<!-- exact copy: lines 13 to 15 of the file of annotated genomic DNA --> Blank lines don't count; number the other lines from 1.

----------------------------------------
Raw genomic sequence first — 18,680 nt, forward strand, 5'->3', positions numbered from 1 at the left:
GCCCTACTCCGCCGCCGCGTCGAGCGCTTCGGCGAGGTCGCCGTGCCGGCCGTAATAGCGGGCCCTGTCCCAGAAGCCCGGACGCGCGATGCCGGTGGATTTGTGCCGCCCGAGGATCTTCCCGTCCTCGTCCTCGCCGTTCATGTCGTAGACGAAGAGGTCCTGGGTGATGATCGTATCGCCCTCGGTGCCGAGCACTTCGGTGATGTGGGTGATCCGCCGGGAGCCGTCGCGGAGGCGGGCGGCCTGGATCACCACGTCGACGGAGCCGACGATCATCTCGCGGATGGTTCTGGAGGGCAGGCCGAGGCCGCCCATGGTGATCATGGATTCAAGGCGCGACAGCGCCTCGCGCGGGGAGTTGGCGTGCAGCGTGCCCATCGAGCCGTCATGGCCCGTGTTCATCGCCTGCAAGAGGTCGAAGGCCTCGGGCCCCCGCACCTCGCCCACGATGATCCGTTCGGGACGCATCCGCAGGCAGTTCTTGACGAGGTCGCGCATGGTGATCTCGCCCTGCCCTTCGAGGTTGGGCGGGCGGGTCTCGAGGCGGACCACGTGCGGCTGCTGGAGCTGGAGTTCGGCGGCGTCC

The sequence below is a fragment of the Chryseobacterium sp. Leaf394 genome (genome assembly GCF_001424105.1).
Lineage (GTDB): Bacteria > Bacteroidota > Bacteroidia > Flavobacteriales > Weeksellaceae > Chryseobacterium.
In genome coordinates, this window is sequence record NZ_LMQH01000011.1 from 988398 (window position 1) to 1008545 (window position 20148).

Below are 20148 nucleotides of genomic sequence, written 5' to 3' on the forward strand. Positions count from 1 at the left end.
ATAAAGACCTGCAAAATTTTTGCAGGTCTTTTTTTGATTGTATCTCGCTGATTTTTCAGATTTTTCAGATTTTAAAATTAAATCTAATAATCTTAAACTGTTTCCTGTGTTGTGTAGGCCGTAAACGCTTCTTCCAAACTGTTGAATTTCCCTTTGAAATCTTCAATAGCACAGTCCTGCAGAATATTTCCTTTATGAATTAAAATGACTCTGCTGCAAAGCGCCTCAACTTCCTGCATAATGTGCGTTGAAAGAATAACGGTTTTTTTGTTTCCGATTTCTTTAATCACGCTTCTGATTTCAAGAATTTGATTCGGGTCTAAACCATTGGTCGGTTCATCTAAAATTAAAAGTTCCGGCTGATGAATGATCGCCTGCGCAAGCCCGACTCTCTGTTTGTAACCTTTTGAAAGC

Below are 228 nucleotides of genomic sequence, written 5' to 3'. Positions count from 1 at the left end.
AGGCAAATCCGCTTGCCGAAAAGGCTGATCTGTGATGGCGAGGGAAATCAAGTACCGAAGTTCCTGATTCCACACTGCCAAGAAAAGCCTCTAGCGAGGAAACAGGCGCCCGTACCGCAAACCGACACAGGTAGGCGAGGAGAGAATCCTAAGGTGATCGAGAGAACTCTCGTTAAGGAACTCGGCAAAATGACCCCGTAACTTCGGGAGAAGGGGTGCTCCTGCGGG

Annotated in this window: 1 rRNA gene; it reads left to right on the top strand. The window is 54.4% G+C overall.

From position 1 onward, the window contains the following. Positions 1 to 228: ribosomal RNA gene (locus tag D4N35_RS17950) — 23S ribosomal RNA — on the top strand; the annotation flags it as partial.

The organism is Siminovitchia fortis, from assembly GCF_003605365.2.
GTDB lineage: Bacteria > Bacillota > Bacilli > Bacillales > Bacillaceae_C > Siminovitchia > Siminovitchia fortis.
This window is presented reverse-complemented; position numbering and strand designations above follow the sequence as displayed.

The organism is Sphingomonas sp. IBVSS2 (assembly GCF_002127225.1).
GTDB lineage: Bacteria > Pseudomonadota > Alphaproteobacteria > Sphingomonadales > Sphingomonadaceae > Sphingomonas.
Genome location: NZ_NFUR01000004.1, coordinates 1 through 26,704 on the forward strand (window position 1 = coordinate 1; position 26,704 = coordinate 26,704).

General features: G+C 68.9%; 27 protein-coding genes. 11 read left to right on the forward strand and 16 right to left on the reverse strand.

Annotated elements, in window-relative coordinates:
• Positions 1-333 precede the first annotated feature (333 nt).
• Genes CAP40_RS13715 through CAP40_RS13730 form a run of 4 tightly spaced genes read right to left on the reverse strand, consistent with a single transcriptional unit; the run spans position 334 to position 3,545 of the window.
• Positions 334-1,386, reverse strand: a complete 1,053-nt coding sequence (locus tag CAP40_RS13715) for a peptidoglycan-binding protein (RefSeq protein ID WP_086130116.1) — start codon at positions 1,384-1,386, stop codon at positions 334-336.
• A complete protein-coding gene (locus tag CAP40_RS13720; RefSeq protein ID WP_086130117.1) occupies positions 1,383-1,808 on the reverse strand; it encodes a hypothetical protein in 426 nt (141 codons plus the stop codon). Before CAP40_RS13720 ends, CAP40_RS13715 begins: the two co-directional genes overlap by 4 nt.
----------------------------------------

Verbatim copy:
GTDB lineage: Bacteria > Bacillota > Bacilli > Bacillales > Bacillaceae_C > Siminovitchia > Siminovitchia fortis.
This window is presented reverse-complemented; position numbering and strand designations above follow the sequence as displayed.

The organism is Sphingomonas sp. IBVSS2 (assembly GCF_002127225.1).